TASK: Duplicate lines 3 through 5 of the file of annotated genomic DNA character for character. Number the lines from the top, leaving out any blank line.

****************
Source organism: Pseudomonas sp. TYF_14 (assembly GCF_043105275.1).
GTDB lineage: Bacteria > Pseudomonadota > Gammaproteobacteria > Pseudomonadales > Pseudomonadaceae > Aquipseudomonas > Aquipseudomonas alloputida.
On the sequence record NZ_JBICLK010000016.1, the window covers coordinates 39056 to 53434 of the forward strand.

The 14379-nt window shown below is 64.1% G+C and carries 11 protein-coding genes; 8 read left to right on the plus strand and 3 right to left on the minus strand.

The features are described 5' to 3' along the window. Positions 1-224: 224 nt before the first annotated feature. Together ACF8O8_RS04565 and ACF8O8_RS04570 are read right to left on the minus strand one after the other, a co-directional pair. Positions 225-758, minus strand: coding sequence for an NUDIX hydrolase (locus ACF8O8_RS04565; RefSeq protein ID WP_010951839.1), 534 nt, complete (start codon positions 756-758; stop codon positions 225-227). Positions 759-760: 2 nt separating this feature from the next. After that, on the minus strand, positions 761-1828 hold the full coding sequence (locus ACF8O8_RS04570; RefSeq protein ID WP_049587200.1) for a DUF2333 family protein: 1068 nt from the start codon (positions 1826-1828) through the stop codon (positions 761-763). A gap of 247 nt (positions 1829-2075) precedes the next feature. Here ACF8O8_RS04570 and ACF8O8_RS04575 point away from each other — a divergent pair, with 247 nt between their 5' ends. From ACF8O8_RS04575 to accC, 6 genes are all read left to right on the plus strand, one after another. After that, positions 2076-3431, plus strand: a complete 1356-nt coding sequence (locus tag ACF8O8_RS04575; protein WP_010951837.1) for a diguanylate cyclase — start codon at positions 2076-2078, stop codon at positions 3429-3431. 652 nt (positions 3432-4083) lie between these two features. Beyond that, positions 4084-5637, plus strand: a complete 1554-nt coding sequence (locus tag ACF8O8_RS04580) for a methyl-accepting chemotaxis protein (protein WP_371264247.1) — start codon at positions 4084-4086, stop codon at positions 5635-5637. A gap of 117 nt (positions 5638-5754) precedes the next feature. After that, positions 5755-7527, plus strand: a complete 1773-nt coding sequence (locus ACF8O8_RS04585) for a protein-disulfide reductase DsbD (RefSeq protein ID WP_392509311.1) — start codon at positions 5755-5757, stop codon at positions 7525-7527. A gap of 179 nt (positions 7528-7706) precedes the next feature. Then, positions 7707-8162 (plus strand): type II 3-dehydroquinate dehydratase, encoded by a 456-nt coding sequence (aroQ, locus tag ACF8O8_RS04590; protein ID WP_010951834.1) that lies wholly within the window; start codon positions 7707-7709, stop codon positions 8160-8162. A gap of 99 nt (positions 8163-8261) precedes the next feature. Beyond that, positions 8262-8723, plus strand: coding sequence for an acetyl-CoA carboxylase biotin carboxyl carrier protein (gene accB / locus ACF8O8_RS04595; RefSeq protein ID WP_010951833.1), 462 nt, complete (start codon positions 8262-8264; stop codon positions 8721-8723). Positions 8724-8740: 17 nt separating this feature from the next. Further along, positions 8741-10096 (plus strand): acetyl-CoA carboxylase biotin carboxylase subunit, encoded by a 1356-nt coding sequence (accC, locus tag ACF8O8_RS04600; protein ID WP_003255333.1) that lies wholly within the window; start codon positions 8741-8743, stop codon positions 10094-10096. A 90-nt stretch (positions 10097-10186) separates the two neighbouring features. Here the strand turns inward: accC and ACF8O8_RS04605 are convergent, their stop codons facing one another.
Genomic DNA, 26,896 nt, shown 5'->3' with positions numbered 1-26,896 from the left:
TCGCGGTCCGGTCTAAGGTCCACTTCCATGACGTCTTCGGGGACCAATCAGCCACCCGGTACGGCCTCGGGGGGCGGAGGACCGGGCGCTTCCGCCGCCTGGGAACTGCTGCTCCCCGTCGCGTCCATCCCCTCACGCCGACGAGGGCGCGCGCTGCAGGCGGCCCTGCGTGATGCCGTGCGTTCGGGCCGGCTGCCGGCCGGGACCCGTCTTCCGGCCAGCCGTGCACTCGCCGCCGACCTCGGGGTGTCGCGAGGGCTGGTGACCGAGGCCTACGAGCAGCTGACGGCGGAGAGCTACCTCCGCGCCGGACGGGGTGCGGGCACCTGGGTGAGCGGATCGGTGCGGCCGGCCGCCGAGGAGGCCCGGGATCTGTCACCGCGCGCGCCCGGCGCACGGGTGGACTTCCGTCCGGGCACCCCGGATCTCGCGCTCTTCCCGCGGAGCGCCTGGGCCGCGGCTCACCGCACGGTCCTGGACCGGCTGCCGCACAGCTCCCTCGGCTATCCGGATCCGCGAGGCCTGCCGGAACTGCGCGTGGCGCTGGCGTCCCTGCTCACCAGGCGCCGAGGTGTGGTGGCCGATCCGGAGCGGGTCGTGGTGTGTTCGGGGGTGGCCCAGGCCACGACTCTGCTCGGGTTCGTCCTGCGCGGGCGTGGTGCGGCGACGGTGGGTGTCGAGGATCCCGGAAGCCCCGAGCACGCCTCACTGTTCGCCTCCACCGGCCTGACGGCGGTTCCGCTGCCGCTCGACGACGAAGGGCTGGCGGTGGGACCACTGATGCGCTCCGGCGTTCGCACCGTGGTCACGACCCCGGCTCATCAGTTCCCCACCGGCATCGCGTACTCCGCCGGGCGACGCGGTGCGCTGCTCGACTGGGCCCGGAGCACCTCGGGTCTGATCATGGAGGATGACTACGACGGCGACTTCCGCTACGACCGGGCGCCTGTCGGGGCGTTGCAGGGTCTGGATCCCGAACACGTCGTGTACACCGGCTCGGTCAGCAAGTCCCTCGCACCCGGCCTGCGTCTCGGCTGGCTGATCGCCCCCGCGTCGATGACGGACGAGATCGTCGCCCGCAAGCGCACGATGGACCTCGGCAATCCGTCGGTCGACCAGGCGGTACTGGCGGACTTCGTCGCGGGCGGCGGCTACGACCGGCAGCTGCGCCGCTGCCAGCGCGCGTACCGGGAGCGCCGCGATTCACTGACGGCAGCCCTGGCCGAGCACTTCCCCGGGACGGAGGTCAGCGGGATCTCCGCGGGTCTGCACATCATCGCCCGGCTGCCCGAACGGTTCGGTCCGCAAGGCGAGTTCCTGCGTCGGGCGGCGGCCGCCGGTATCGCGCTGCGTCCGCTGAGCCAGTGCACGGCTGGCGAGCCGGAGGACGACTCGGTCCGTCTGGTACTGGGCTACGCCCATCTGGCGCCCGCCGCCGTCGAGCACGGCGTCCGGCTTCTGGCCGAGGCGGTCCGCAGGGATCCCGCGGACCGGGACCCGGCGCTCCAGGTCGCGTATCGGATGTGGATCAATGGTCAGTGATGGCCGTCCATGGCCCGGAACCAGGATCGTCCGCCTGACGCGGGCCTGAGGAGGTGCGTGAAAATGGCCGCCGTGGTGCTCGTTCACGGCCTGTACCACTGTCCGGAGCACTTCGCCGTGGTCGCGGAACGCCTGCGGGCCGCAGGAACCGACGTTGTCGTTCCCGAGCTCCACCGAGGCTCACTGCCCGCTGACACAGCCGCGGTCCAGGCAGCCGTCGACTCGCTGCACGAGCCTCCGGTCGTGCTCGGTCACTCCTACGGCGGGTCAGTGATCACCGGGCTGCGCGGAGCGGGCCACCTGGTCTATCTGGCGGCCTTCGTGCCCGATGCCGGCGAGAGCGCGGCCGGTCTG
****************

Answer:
On the sequence record NZ_JBICLK010000016.1, the window covers coordinates 39056 to 53434 of the forward strand.

The 14379-nt window shown below is 64.1% G+C and carries 11 protein-coding genes; 8 read left to right on the plus strand and 3 right to left on the minus strand.

The features are described 5' to 3' along the window. Positions 1-224: 224 nt before the first annotated feature. Together ACF8O8_RS04565 and ACF8O8_RS04570 are read right to left on the minus strand one after the other, a co-directional pair. Positions 225-758, minus strand: coding sequence for an NUDIX hydrolase (locus ACF8O8_RS04565; RefSeq protein ID WP_010951839.1), 534 nt, complete (start codon positions 756-758; stop codon positions 225-227). Positions 759-760: 2 nt separating this feature from the next. After that, on the minus strand, positions 761-1828 hold the full coding sequence (locus ACF8O8_RS04570; RefSeq protein ID WP_049587200.1) for a DUF2333 family protein: 1068 nt from the start codon (positions 1826-1828) through the stop codon (positions 761-763). A gap of 247 nt (positions 1829-2075) precedes the next feature. Here ACF8O8_RS04570 and ACF8O8_RS04575 point away from each other — a divergent pair, with 247 nt between their 5' ends. From ACF8O8_RS04575 to accC, 6 genes are all read left to right on the plus strand, one after another. After that, positions 2076-3431, plus strand: a complete 1356-nt coding sequence (locus tag ACF8O8_RS04575; protein WP_010951837.1) for a diguanylate cyclase — start codon at positions 2076-2078, stop codon at positions 3429-3431. 652 nt (positions 3432-4083) lie between these two features. Beyond that, positions 4084-5637, plus strand: a complete 1554-nt coding sequence (locus tag ACF8O8_RS04580) for a methyl-accepting chemotaxis protein (protein WP_371264247.1) — start codon at positions 4084-4086, stop codon at positions 5635-5637. A gap of 117 nt (positions 5638-5754) precedes the next feature. After that, positions 5755-7527, plus strand: a complete 1773-nt coding sequence (locus ACF8O8_RS04585) for a protein-disulfide reductase DsbD (RefSeq protein ID WP_392509311.1) — start codon at positions 5755-5757, stop codon at positions 7525-7527. A gap of 179 nt (positions 7528-7706) precedes the next feature. Then, positions 7707-8162 (plus strand): type II 3-dehydroquinate dehydratase, encoded by a 456-nt coding sequence (aroQ, locus tag ACF8O8_RS04590; protein ID WP_010951834.1) that lies wholly within the window; start codon positions 7707-7709, stop codon positions 8160-8162. A gap of 99 nt (positions 8163-8261) precedes the next feature. Beyond that, positions 8262-8723, plus strand: coding sequence for an acetyl-CoA carboxylase biotin carboxyl carrier protein (gene accB / locus ACF8O8_RS04595; RefSeq protein ID WP_010951833.1), 462 nt, complete (start codon positions 8262-8264; stop codon positions 8721-8723). Positions 8724-8740: 17 nt separating this feature from the next. Further along, positions 8741-10096 (plus strand): acetyl-CoA carboxylase biotin carboxylase subunit, encoded by a 1356-nt coding sequence (accC, locus tag ACF8O8_RS04600; protein ID WP_003255333.1) that lies wholly within the window; start codon positions 8741-8743, stop codon positions 10094-10096. A 90-nt stretch (positions 10097-10186) separates the two neighbouring features. Here the strand turns inward: accC and ACF8O8_RS04605 are convergent, their stop codons facing one another.